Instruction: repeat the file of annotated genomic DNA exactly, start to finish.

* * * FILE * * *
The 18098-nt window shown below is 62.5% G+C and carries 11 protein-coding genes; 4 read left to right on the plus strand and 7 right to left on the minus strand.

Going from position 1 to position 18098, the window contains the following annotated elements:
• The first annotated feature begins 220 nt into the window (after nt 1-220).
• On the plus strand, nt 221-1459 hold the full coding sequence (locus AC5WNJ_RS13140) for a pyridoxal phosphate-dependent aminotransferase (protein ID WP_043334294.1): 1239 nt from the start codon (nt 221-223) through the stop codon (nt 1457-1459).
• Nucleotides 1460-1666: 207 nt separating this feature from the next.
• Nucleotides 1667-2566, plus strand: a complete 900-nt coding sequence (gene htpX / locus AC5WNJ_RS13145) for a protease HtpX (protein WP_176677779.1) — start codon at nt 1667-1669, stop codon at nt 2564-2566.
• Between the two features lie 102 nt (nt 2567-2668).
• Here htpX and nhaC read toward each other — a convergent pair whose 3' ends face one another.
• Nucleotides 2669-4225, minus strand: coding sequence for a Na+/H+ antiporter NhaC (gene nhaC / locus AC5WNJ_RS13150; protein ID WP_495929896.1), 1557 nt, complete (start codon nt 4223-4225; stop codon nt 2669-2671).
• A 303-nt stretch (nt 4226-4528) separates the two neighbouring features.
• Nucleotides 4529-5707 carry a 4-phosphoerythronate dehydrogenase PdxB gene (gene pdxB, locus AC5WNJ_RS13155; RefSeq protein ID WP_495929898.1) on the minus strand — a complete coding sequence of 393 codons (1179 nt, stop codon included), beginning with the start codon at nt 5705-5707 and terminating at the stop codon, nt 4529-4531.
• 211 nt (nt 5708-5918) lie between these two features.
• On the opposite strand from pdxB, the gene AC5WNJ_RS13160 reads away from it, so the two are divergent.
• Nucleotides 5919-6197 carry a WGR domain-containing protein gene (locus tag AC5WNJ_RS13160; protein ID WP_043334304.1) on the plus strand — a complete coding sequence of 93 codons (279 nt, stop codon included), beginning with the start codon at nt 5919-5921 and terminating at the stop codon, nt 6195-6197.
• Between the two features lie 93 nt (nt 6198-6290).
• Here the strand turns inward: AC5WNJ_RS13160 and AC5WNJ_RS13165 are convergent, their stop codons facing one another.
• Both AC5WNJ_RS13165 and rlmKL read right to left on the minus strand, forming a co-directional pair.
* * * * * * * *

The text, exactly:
The 18098-nt window shown below is 62.5% G+C and carries 11 protein-coding genes; 4 read left to right on the plus strand and 7 right to left on the minus strand.

Going from position 1 to position 18098, the window contains the following annotated elements:
• The first annotated feature begins 220 nt into the window (after nt 1-220).
• On the plus strand, nt 221-1459 hold the full coding sequence (locus AC5WNJ_RS13140) for a pyridoxal phosphate-dependent aminotransferase (protein ID WP_043334294.1): 1239 nt from the start codon (nt 221-223) through the stop codon (nt 1457-1459).
• Nucleotides 1460-1666: 207 nt separating this feature from the next.
• Nucleotides 1667-2566, plus strand: a complete 900-nt coding sequence (gene htpX / locus AC5WNJ_RS13145) for a protease HtpX (protein WP_176677779.1) — start codon at nt 1667-1669, stop codon at nt 2564-2566.
• Between the two features lie 102 nt (nt 2567-2668).
• Here htpX and nhaC read toward each other — a convergent pair whose 3' ends face one another.
• Nucleotides 2669-4225, minus strand: coding sequence for a Na+/H+ antiporter NhaC (gene nhaC / locus AC5WNJ_RS13150; protein ID WP_495929896.1), 1557 nt, complete (start codon nt 4223-4225; stop codon nt 2669-2671).
• A 303-nt stretch (nt 4226-4528) separates the two neighbouring features.
• Nucleotides 4529-5707 carry a 4-phosphoerythronate dehydrogenase PdxB gene (gene pdxB, locus AC5WNJ_RS13155; RefSeq protein ID WP_495929898.1) on the minus strand — a complete coding sequence of 393 codons (1179 nt, stop codon included), beginning with the start codon at nt 5705-5707 and terminating at the stop codon, nt 4529-4531.
• 211 nt (nt 5708-5918) lie between these two features.
• On the opposite strand from pdxB, the gene AC5WNJ_RS13160 reads away from it, so the two are divergent.
• Nucleotides 5919-6197 carry a WGR domain-containing protein gene (locus tag AC5WNJ_RS13160; protein ID WP_043334304.1) on the plus strand — a complete coding sequence of 93 codons (279 nt, stop codon included), beginning with the start codon at nt 5919-5921 and terminating at the stop codon, nt 6195-6197.
• Between the two features lie 93 nt (nt 6198-6290).
• Here the strand turns inward: AC5WNJ_RS13160 and AC5WNJ_RS13165 are convergent, their stop codons facing one another.
• Both AC5WNJ_RS13165 and rlmKL read right to left on the minus strand, forming a co-directional pair.